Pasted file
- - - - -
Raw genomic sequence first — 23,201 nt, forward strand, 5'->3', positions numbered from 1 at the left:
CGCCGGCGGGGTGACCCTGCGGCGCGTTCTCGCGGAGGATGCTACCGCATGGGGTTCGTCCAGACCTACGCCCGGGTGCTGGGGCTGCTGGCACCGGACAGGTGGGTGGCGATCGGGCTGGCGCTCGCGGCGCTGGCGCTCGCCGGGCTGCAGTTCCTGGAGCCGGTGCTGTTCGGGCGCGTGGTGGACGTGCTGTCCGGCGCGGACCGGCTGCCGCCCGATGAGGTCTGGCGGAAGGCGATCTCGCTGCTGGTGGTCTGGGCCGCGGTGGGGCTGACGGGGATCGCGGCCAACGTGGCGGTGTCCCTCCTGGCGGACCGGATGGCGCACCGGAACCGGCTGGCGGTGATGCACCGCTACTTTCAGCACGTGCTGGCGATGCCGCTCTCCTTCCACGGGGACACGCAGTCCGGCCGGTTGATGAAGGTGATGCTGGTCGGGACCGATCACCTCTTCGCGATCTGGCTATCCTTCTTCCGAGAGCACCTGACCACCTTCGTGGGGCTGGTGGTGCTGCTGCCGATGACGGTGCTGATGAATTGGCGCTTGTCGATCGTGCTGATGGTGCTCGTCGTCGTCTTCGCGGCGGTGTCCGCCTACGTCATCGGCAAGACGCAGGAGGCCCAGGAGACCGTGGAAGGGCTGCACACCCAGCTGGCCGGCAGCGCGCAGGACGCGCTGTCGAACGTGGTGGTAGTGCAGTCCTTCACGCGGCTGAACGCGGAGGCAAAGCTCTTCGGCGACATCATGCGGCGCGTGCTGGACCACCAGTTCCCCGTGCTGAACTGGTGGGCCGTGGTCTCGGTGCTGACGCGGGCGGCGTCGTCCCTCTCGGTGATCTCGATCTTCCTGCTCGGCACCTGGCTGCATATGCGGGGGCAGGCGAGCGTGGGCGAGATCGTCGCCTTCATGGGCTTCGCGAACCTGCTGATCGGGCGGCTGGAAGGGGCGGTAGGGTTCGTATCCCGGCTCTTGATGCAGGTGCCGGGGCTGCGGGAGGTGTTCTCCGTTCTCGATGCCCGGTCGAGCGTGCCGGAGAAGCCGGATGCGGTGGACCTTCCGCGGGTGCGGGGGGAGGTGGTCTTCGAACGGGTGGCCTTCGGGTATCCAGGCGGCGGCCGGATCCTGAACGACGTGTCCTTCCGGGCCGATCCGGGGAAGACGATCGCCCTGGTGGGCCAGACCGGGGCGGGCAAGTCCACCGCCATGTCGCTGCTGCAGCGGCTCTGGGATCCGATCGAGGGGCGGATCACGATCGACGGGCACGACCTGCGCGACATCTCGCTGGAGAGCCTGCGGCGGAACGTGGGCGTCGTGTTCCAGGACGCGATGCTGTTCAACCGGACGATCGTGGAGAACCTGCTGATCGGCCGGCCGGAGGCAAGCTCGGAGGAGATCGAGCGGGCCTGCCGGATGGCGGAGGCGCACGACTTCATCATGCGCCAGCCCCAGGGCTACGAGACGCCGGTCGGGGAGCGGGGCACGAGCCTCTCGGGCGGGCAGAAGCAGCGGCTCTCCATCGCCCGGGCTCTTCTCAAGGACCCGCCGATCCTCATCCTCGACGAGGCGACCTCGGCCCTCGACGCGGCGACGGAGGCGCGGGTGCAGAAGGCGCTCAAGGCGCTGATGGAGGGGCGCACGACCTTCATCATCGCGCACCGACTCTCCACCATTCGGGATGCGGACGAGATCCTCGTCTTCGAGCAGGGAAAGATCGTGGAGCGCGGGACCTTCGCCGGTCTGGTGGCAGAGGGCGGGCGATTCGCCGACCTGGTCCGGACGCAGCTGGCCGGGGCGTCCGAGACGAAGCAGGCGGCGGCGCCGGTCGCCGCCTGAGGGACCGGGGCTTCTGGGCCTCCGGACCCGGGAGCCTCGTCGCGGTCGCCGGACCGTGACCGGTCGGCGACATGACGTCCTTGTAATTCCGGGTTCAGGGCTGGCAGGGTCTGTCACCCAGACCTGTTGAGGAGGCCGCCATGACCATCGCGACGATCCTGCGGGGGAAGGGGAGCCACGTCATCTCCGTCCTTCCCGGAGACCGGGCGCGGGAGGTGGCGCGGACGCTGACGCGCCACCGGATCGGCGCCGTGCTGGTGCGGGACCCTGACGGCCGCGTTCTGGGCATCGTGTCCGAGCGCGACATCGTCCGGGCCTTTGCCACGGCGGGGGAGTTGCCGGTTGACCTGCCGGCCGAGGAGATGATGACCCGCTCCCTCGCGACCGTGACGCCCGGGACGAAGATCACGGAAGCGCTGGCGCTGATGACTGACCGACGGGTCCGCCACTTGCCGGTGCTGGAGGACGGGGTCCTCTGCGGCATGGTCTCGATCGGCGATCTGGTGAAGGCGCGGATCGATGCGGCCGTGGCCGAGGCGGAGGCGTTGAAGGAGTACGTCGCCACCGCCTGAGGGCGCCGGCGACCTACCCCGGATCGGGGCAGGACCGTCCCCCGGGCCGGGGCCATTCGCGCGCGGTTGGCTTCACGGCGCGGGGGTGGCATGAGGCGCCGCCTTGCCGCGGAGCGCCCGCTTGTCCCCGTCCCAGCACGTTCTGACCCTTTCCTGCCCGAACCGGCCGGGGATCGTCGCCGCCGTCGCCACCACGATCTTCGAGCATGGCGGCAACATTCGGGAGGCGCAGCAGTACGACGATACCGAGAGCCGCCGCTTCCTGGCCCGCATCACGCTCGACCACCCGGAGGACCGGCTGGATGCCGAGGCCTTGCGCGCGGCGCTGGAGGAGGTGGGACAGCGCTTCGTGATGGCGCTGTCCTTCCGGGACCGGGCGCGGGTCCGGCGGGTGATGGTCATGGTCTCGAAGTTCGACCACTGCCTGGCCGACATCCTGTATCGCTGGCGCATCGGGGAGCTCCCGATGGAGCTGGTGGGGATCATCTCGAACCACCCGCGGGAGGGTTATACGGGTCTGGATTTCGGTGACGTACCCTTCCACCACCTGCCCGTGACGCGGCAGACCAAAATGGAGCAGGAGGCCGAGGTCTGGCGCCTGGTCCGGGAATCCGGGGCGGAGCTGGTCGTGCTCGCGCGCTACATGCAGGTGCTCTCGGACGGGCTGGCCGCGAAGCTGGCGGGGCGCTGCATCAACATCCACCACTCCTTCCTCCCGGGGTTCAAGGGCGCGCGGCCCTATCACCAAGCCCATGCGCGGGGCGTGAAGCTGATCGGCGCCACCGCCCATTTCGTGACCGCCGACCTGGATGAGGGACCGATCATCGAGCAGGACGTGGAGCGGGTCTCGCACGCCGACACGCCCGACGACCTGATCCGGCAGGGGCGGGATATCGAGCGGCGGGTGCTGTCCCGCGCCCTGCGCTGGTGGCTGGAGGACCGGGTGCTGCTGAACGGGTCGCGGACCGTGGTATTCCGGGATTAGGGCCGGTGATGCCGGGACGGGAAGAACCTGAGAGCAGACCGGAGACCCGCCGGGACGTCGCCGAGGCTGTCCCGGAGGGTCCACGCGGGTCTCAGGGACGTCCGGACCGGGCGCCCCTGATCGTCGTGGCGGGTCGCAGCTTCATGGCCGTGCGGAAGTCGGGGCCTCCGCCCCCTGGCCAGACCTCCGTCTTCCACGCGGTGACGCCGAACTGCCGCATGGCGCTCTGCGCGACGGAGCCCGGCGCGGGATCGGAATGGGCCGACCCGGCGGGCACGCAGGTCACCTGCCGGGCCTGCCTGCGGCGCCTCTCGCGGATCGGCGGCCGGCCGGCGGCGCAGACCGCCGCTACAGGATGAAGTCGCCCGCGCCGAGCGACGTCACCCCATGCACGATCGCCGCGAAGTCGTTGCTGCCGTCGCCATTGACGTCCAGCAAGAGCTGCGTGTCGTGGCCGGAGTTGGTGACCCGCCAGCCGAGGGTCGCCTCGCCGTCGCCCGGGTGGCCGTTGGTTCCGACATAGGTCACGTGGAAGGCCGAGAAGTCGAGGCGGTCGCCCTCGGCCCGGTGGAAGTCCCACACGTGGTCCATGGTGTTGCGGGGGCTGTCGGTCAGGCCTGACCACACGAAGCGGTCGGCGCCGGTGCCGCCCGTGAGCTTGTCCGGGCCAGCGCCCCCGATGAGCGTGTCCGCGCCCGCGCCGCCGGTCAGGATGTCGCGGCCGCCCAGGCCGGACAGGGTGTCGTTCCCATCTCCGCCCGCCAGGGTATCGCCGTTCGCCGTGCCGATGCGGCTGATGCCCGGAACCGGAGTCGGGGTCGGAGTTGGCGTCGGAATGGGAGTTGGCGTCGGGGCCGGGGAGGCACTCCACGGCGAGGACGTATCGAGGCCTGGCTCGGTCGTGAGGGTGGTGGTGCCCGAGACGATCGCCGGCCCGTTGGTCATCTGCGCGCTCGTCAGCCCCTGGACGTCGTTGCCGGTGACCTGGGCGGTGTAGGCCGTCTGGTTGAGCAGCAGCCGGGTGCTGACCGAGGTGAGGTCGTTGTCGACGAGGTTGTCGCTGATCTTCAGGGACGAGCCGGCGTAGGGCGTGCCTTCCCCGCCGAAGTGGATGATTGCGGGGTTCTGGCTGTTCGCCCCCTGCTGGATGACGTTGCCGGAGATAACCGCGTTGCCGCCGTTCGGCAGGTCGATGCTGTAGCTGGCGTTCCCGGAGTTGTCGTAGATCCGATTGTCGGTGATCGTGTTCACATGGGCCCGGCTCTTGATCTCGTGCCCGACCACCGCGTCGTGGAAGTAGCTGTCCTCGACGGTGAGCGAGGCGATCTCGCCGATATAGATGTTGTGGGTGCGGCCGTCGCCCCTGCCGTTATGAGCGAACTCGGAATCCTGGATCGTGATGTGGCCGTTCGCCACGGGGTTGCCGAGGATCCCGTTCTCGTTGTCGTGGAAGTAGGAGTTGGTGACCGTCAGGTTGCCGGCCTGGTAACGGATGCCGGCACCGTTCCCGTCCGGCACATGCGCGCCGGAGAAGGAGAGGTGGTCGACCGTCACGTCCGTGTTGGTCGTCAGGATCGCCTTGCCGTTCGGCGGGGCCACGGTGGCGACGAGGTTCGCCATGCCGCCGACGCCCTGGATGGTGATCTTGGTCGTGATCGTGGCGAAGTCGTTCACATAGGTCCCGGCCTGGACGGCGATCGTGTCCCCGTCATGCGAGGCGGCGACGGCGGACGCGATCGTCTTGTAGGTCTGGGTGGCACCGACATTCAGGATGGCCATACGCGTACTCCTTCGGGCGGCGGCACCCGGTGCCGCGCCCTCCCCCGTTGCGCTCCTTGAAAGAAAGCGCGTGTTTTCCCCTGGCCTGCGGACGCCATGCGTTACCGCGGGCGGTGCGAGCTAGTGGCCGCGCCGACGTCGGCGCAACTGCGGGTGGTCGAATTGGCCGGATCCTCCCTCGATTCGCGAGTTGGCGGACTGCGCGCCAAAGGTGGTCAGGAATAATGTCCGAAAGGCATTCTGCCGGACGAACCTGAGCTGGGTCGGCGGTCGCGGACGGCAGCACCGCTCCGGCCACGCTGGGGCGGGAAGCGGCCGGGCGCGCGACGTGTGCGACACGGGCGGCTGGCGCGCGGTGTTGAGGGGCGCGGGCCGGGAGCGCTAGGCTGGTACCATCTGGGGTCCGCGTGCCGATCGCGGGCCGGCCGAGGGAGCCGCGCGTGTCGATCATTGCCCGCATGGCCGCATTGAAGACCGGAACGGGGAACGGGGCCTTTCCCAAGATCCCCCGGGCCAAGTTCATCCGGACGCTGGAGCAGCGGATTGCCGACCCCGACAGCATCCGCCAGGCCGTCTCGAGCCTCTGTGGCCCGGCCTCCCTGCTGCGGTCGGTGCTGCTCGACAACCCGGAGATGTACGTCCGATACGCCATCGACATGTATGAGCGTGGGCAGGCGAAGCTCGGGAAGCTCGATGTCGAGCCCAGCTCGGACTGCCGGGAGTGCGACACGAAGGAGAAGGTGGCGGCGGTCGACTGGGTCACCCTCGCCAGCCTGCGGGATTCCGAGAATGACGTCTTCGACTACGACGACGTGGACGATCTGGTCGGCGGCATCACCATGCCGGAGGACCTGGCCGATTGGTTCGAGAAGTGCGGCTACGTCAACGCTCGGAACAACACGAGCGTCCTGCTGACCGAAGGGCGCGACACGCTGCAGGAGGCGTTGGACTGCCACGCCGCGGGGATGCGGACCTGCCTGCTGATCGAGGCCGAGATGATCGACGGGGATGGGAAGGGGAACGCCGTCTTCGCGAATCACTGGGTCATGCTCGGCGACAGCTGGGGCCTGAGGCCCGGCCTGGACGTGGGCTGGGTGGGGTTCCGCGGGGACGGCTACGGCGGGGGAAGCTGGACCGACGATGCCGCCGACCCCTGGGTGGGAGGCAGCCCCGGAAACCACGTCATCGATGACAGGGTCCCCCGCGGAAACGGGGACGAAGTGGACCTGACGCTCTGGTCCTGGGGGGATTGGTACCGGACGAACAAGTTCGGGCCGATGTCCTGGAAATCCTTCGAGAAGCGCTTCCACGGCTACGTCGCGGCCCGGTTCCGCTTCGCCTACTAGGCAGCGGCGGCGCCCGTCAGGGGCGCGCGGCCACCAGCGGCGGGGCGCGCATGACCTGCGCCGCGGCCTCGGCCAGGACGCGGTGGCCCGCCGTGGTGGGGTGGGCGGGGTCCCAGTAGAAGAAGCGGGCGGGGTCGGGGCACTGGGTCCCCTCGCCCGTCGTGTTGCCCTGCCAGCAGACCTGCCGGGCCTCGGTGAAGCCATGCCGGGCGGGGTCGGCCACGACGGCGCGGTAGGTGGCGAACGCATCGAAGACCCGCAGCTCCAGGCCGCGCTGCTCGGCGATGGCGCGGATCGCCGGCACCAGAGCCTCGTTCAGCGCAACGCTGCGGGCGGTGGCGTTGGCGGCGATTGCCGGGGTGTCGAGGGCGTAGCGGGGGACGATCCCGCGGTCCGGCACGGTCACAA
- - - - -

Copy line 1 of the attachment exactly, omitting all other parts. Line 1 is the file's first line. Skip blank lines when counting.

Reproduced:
Raw genomic sequence first — 23,201 nt, forward strand, 5'->3', positions numbered from 1 at the left: